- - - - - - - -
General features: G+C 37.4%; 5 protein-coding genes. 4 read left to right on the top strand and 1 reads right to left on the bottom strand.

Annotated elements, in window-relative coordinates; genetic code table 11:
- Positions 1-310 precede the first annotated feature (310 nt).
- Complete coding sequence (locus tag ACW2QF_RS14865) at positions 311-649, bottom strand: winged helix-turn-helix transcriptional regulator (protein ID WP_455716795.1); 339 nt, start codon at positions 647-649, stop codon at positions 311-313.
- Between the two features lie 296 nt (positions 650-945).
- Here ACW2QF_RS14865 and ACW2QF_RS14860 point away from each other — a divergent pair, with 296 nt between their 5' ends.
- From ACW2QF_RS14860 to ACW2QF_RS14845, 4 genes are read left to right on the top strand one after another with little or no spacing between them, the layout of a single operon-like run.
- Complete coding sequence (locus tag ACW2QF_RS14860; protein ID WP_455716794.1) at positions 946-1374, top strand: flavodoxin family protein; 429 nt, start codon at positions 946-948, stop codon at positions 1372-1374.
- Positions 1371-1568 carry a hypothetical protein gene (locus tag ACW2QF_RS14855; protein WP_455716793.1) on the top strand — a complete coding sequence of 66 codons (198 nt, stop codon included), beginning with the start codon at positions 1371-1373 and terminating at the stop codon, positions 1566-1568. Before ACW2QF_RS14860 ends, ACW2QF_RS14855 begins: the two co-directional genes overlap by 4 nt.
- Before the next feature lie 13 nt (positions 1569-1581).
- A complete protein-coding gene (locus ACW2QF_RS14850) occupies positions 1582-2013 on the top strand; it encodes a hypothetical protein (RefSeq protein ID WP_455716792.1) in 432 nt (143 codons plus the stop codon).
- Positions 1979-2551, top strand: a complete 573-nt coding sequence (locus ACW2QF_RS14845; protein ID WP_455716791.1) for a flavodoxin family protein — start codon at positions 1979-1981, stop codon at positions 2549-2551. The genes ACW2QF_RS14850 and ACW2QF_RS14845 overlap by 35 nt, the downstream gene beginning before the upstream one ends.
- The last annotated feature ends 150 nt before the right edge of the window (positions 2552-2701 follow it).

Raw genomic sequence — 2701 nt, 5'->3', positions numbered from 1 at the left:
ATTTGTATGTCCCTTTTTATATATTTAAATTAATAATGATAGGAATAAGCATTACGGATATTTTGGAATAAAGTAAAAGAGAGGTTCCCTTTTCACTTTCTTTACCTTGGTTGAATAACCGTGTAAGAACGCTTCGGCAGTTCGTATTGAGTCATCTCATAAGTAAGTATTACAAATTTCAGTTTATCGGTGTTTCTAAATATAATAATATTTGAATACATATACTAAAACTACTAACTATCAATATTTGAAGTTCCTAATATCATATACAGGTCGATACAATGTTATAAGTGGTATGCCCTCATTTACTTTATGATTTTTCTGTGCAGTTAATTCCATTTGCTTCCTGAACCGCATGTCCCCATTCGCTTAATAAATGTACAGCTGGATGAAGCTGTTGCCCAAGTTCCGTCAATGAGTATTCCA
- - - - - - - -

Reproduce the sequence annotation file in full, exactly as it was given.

General features: G+C 37.4%; 5 protein-coding genes. 4 read left to right on the top strand and 1 reads right to left on the bottom strand.

Annotated elements, in window-relative coordinates; genetic code table 11:
- Positions 1-310 precede the first annotated feature (310 nt).
- Complete coding sequence (locus tag ACW2QF_RS14865) at positions 311-649, bottom strand: winged helix-turn-helix transcriptional regulator (protein ID WP_455716795.1); 339 nt, start codon at positions 647-649, stop codon at positions 311-313.
- Between the two features lie 296 nt (positions 650-945).
- Here ACW2QF_RS14865 and ACW2QF_RS14860 point away from each other — a divergent pair, with 296 nt between their 5' ends.
- From ACW2QF_RS14860 to ACW2QF_RS14845, 4 genes are read left to right on the top strand one after another with little or no spacing between them, the layout of a single operon-like run.
- Complete coding sequence (locus tag ACW2QF_RS14860; protein ID WP_455716794.1) at positions 946-1374, top strand: flavodoxin family protein; 429 nt, start codon at positions 946-948, stop codon at positions 1372-1374.
- Positions 1371-1568 carry a hypothetical protein gene (locus tag ACW2QF_RS14855; protein WP_455716793.1) on the top strand — a complete coding sequence of 66 codons (198 nt, stop codon included), beginning with the start codon at positions 1371-1373 and terminating at the stop codon, positions 1566-1568. Before ACW2QF_RS14860 ends, ACW2QF_RS14855 begins: the two co-directional genes overlap by 4 nt.
- Before the next feature lie 13 nt (positions 1569-1581).
- A complete protein-coding gene (locus ACW2QF_RS14850) occupies positions 1582-2013 on the top strand; it encodes a hypothetical protein (RefSeq protein ID WP_455716792.1) in 432 nt (143 codons plus the stop codon).
- Positions 1979-2551, top strand: a complete 573-nt coding sequence (locus ACW2QF_RS14845; protein ID WP_455716791.1) for a flavodoxin family protein — start codon at positions 1979-1981, stop codon at positions 2549-2551. The genes ACW2QF_RS14850 and ACW2QF_RS14845 overlap by 35 nt, the downstream gene beginning before the upstream one ends.
- The last annotated feature ends 150 nt before the right edge of the window (positions 2552-2701 follow it).

Raw genomic sequence — 2701 nt, 5'->3', positions numbered from 1 at the left:
ATTTGTATGTCCCTTTTTATATATTTAAATTAATAATGATAGGAATAAGCATTACGGATATTTTGGAATAAAGTAAAAGAGAGGTTCCCTTTTCACTTTCTTTACCTTGGTTGAATAACCGTGTAAGAACGCTTCGGCAGTTCGTATTGAGTCATCTCATAAGTAAGTATTACAAATTTCAGTTTATCGGTGTTTCTAAATATAATAATATTTGAATACATATACTAAAACTACTAACTATCAATATTTGAAGTTCCTAATATCATATACAGGTCGATACAATGTTATAAGTGGTATGCCCTCATTTACTTTATGATTTTTCTGTGCAGTTAATTCCATTTGCTTCCTGAACCGCATGTCCCCATTCGCTTAATAAATGTACAGCTGGATGAAGCTGTTGCCCAAGTTCCGTCAATGAGTATTCCA